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United States Court of Appeals,Eleventh Circuit.


No. 02-14274.

Decided: May 20, 2003

Before BLACK and HILL, Circuit Judges, and FITZPATRICK*, District Judge. Freddi Lipstein and Leonard Schaitman, U.S. Dept. of Justice, Civ. Div., Washington, DC, Tamra Phipps and Todd B. Grandy, Tampa, FL, for Defendant-Appellant. Rachel Elise Fugate and Gregg D. Thomas, Holland & Knight, LLP, Tampa, FL, for Plaintiff-Appellee.

The United States Department of Justice (DOJ) appeals the district court's order to disclose two documents pursuant to the Freedom of Information Act (FOIA), 5 U.S.C. § 552.   We conclude the documents in question are exempt from disclosure under FOIA's exemption 6 and therefore reverse.


In a 1998 trial involving the alleged internet solicitation of a minor for an unlawful sexual encounter, Assistant United States Attorney Karen Cox called a witness identified as “Gracie Greggs.”   In fact, “Gracie Greggs” was a pseudonym for use over the internet;  the witness' real name was Adria Jackson.   Cox failed to inform the court Gracie Greggs was not the witness' true name, though that information subsequently came to light.   The court concluded that Cox had either manufactured or accepted a plan to employ the fictitious name for Jackson to conceal Jackson's potential credibility problems and thereby further the prosecutorial goal of securing a conviction.   The court therefore dismissed the indictment.   See generally United States v. Sterba, 22 F.Supp.2d 1333 (M.D.Fla.1998).

The United States Attorney subsequently referred Cox's apparent misconduct to DOJ's Office of Professional Responsibility (OPR).   OPR investigated the matter and reported to James Santelle, the Deputy Director of the Executive Office for United States Attorneys (EOUSA).   In this capacity, Santelle had final authority to sanction Cox for her misconduct.   Before imposing his final sanction, Santelle met with Cox for an oral reply.   DOJ has characterized this oral reply as essentially a due process hearing during which Cox was able to speak freely about the incident and the proposed sanctions.   The oral reply was transcribed, and the transcript appears in the Vaughn index 1 as document 1.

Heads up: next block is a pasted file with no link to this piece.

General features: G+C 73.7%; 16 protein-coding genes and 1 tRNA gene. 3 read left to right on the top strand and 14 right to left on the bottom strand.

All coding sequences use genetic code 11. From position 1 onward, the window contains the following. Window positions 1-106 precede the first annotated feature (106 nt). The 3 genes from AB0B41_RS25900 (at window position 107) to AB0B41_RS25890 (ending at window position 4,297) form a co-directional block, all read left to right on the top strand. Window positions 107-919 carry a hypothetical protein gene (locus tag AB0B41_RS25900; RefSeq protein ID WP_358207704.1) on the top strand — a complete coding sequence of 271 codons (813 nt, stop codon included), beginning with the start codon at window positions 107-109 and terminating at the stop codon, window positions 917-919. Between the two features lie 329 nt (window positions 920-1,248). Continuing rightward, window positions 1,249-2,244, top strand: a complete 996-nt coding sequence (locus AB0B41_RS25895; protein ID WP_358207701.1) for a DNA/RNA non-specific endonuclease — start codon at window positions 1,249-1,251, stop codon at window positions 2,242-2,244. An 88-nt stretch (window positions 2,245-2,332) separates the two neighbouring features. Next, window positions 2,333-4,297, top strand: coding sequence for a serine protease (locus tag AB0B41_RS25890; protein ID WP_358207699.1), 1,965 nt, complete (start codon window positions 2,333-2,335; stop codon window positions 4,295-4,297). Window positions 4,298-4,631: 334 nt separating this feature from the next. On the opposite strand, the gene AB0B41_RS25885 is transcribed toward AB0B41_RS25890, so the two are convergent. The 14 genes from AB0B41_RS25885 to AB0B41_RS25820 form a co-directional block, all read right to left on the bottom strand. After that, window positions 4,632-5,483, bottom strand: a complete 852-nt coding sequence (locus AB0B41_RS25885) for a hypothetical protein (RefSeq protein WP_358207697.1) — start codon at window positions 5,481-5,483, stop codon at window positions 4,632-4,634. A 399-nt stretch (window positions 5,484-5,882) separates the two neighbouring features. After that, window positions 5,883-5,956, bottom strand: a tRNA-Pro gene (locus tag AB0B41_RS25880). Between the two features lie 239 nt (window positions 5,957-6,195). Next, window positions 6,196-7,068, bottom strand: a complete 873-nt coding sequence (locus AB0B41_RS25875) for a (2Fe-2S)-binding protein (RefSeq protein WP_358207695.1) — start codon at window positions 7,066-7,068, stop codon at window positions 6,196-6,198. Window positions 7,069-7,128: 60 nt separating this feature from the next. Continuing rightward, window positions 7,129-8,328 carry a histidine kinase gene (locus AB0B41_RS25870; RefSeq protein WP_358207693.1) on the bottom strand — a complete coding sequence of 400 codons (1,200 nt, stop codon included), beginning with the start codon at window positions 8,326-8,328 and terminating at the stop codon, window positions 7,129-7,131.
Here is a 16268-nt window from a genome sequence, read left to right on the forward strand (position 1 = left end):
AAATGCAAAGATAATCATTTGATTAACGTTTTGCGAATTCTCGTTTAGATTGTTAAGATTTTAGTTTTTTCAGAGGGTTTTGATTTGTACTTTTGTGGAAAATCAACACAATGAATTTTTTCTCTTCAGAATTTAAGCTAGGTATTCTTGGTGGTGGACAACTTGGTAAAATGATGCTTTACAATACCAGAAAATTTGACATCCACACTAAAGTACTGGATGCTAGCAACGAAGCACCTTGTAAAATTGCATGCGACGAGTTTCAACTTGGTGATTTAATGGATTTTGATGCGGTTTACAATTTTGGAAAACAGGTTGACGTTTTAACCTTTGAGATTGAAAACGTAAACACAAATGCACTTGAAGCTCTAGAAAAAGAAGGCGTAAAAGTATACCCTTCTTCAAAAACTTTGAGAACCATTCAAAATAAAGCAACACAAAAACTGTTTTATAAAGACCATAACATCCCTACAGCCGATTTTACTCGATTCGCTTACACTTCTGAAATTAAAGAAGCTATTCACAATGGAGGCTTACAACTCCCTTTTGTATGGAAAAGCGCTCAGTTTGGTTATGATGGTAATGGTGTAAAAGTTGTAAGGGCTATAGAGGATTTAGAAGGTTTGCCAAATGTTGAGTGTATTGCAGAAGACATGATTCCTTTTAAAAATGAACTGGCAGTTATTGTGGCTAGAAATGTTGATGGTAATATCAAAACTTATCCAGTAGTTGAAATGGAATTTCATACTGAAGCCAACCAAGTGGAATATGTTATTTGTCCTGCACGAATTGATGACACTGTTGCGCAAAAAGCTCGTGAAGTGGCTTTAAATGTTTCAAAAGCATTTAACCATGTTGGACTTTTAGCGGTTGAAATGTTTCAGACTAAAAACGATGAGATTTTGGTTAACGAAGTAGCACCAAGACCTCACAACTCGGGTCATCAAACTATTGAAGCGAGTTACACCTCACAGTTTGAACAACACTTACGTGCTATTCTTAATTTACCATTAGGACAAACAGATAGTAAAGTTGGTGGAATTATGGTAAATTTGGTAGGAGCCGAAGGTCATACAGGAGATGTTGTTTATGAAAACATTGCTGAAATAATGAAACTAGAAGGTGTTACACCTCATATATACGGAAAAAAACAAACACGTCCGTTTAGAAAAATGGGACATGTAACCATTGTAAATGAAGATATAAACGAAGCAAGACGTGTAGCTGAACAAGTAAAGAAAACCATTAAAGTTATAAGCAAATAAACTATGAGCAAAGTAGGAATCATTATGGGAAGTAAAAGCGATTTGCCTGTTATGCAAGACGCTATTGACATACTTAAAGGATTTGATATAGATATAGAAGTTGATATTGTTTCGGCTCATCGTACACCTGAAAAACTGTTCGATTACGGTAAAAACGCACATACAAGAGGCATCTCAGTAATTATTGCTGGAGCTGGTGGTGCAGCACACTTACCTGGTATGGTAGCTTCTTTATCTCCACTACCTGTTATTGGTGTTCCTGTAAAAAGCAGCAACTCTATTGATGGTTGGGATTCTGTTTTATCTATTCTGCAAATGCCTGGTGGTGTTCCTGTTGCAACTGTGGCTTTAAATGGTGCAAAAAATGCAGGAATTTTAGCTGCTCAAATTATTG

Following the oral reply, Santelle issued a final decision letter to Cox in which he imposed a two-week suspension without pay.   Santelle's final decision letter was identified in the Vaughn index as document 10.

At about the same time, Cox was also defending herself against an ethics complaint filed with the Florida Bar.   The Florida Bar referee noted that DOJ had imposed a two-week suspension on Cox;  he therefore recommended only a public reprimand by the District Judge who had presided over Sterba.   The Florida Supreme Court overruled that recommendation and instead imposed a one-year suspension on Cox.   See generally Florida Bar v. Cox, 794 So.2d 1278 (Fla.2001).   Cox subsequently resigned from the United States Attorney's Office.

Pursuant to FOIA, the Office of the Capital Collateral Counsel (CCC) requested from EOUSA all records concerning Cox's disciplinary proceedings.2  DOJ initially gave a Glomar response,3 and before CCC exhausted its administrative appeals, it filed a complaint in the district court.   After answering this complaint, DOJ released the full text of over 1000 pages and redacted versions of 41 pages that responded to the FOIA request, and also withheld 277 responsive pages.   DOJ cited FOIA exemptions 5, 6, and 7(C) as the bases for withholding and redacting some of the responsive documents.   DOJ subsequently released additional documents, so that only five documents remained at issue when motions for summary judgment were filed.

The district court reviewed the relevant documents in camera.   It then ruled that certain of those documents, including documents 1 and 10, must be disclosed under FOIA.   With respect to document 1, the court permitted DOJ to redact the names of third parties identified during Cox's oral reply, though the court acknowledged that the identities of most of these third parties would be apparent.   The court subsequently awarded attorney's fees to CCC.

On appeal, DOJ challenges the district court's order to disclose documents 1 and 10.   It also claims a reversal with regard to the disclosure order would require the award of attorney's fees to be set aside.


 The purpose of FOIA is to encourage public disclosure of information so citizens may understand what their government is doing.   Accordingly, the records at issue in this appeal are presumed to be subject to disclosure unless DOJ affirmatively establishes that the requested records fall into one of FOIA's exemptions.  Chilivis v. SEC, 673 F.2d 1205, 1210-11 (11th Cir.1982).